uring the first step of the Essential Breath™ program we work on mastering two specific breathing mechanics, nasal and diaphragmatic breathing. Here's an overview of Step 1.
One of the most difficult adjustments made during the Essential Breath™ program is transitioning to nasal breathing all the time, especially when sleeping. Did you know that other than the human, only two animals in the entire animal kingdom breathe through their mouths?
The nose is the organ designed for bringing air into the body, and more specifically into the lungs. The mouth is for eating, drinking and talking only, not for breathing.
It turns out the lungs are rather fussy about the air coming in. The nose has a very important job preparing the air for the lungs using 30 different processes, the most important of which are:
In Step 1 of the Essential Breath™ program, we emphasize nasal breathing over mouth breathing and address the common reasons people breathe through their mouth, the biggest being nasal congestion.
Human's have two sets of breathing muscles, the diaphragm and intercostal muscles. The diaphragm is the primary breathing muscle and the one that should be used most of the time. The intercostal muscles, the muscles between the ribs, are a “backup” mechanism that should only be used if the diaphragm becomes damaged or impaired and during intense physical exercise.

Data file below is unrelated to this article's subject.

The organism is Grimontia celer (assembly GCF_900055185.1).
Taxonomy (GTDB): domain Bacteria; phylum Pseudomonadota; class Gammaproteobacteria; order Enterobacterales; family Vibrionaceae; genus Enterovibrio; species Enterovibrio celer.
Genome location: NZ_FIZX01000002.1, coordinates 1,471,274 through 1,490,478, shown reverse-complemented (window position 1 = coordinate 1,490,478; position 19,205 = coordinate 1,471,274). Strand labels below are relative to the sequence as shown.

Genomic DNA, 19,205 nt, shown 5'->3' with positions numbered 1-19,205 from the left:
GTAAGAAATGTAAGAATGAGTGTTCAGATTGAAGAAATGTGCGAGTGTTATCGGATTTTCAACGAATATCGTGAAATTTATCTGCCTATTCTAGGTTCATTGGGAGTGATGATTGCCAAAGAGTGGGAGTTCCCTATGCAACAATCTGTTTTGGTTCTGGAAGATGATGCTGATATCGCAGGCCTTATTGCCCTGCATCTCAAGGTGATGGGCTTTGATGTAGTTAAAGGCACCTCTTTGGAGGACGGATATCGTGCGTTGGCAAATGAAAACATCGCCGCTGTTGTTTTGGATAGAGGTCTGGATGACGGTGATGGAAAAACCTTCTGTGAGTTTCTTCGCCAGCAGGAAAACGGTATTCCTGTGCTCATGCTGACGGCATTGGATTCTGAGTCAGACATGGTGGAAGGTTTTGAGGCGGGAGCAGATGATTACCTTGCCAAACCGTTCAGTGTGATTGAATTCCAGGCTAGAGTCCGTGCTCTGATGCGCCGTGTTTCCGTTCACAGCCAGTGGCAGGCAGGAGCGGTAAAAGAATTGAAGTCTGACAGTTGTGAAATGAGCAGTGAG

The diaphragm is a thin, elastic, band-like muscle attached to the bottom of the lungs. When you breathe in, the diaphragm contracts downwards. This creates negative pressure inside the lungs and the outside air is sucked inward. When you breathe out the diaphragm snaps back, pushing up against the bottom of the lungs forcing the air out.
Unfortunately, chest breathing (use of the intercostal muscles) only works on the upper one-third of the lungs. This is very inefficient breathing, especially for athletes or folks with lung problems. With chest breathing, the lungs have to work harder and more frequently (inhaling and exhaling) to get the same amount of air into the lungs.
To check if you're chest breathing, stand sideways in front of a mirror. Watch the chest as you breathe. If you see the upper-half of your chest moving, you are chest breathing. If you see your shoulders rising and falling, your chest breathing is significant. If your upper-chest is completely motionless there's a good chance you are breathing as you should with your diaphragm.
The goal of Step 1 of the Essential Breath™ program is to get your breathing centered where it should be. This starts with ensuring nasal breathing and diaphragmatic breathing occur every day and all the time. How you breathe really matters.